Last week, CDT submitted comments to the FCC concerning its proposal to roll back the net neutrality protections established under the 2015 Open Internet Order (OIO). The comments are a direct response to the Notice of Proposed Rulemaking (NPRM) released by FCC Chairman Ajit Pai, which details the formal basis for the repeal. Our analysis details our concerns about the legal and policy rationale for the NPRM, highlighting the lack of legal authority for the proposal and the practical policy consequences for internet users and internet-based companies. In this post, we summarize the reasoning behind our comment, which can be found here.
The NPRM does not show a causal relationship between the OIO and a decline in network infrastructure investment.
First, while the repeal is premised on the idea that the implementation of the OIO led to an alleged decline in broadband network investment, the NPRM does not show any causal relationship between the two. While the NPRM cites to three separate studies, none of the studies actually substantiate the claim made by the FCC. In fact, as one of the cited studies and the NCTA point out, the OIO has not been in place for long enough to evaluate this assertion. Because infrastructure is expensive and time-consuming to build, the decision to invest is typically made years in advance, and likely precedes the two-year tenure of the net neutrality rules. Moreover, internet service providers (ISPs) have explicitly stated that the rules and requirements of the OIO had no effect on their investment decisions.
The repeal of the OIO will impose real costs on users, internet-based companies, and the internet itself.
Second, the implementation of the NPRM would benefit ISPs at the expense of users, edge providers, and the general internet ecosystem. By stripping users and internet-based companies of necessary net neutrality protections in monopoly markets, ISPs will be allowed to leverage their dominant position to distort the market. Without these protections, an ISP may block or slow down access to internet-based companies to drive traffic to its own services, effectively suffocating access to internet users. And if internet-based companies are able to develop a successful application, the ISP may levy tolls and taxes on the product through paid prioritization. Ultimately, these practices will discourage innovation and impede economic growth by making it more difficult for internet users and internet-based companies to develop, market, and access new ideas.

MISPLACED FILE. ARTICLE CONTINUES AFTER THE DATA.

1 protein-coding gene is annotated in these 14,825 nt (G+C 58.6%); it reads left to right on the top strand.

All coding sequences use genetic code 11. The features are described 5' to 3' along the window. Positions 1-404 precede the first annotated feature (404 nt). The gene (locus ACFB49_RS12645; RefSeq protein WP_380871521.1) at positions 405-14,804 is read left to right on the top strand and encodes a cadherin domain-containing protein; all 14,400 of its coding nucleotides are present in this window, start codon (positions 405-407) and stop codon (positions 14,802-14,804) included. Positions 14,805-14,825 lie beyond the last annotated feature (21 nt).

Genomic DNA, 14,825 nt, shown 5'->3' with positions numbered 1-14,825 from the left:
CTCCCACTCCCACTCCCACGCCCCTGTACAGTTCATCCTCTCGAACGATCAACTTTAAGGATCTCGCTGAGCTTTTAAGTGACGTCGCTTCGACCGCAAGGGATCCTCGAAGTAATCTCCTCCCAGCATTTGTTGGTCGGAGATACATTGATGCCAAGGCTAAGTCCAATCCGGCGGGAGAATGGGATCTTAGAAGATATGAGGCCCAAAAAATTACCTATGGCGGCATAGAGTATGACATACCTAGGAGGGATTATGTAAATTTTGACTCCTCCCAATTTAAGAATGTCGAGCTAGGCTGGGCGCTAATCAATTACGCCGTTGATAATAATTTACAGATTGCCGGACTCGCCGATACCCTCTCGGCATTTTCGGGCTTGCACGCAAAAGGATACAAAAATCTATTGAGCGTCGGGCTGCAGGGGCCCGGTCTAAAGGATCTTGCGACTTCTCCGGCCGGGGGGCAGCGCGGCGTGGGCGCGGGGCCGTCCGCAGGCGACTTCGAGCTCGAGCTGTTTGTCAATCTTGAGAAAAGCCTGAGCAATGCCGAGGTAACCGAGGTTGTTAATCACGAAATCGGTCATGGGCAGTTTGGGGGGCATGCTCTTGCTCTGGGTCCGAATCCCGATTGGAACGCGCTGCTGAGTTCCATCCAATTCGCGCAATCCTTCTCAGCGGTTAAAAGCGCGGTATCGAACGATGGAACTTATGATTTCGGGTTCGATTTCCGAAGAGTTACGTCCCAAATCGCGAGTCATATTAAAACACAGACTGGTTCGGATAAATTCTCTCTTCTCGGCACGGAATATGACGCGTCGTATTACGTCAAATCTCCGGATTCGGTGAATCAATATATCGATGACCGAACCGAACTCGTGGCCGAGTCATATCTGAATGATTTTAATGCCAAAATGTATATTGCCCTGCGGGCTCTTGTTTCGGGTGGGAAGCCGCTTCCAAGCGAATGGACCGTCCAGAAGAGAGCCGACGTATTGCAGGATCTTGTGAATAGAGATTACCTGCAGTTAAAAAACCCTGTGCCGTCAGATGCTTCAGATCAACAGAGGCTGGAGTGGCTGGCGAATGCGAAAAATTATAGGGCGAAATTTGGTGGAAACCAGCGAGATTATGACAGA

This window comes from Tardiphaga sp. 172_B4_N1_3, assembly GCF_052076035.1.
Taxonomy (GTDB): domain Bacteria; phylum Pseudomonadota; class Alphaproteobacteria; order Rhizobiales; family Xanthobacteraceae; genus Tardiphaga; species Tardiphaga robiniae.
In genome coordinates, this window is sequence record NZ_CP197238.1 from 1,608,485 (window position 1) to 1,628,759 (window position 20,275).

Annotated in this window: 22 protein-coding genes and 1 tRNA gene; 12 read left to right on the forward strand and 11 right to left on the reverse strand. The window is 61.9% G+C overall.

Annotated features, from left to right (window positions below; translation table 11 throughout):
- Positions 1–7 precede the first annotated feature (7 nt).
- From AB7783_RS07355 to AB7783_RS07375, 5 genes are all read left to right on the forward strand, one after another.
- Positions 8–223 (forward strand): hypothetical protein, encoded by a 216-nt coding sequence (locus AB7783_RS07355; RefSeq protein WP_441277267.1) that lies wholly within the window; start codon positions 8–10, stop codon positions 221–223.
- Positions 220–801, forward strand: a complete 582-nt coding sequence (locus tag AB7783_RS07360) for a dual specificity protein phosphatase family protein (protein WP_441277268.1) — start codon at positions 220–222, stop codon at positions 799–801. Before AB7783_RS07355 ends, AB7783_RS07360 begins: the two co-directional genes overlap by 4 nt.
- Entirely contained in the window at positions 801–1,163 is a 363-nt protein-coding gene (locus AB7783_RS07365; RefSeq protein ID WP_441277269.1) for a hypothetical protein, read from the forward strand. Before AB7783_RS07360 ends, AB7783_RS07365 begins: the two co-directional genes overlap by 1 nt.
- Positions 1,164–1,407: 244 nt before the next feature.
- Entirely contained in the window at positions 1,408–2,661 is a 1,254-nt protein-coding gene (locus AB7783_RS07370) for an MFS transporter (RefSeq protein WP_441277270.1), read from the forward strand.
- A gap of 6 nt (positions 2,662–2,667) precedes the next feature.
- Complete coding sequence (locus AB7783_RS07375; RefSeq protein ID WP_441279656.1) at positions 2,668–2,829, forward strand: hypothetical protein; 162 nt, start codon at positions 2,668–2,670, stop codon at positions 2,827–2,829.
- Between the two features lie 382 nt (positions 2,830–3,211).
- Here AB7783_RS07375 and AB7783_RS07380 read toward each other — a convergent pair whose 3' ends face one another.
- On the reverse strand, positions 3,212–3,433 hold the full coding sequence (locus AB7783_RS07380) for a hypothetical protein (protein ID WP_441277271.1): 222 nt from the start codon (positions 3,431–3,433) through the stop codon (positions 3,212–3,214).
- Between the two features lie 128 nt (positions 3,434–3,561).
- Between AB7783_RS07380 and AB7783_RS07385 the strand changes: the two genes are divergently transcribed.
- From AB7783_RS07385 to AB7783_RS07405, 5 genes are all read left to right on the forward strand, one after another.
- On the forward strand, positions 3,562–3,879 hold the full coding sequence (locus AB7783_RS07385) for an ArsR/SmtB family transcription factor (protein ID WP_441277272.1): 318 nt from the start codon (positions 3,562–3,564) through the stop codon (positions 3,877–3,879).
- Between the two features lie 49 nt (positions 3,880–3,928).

The FCC also proposes ceding oversight of the privacy practices of ISPs to the FTC, vesting exclusive oversight of these practices in an agency with narrower authority and fewer resources than the FCC. Under Section 5 of the FTC Act, the FTC can provide some degree of consumer protection, but the agency lacks the FCC’s comprehensive authority to protect user privacy and its ability to prevent potential harms through administrative rulemaking. Additionally, the FTC has limited staff and lacks the subject matter expertise of the FCC. As a result, under reclassification, the responsibility to safeguard the privacy of internet users would shift from a specialized agency with deep expertise in telecommunications policy to an agency with greater constraints on staff resources and limited experience in the field.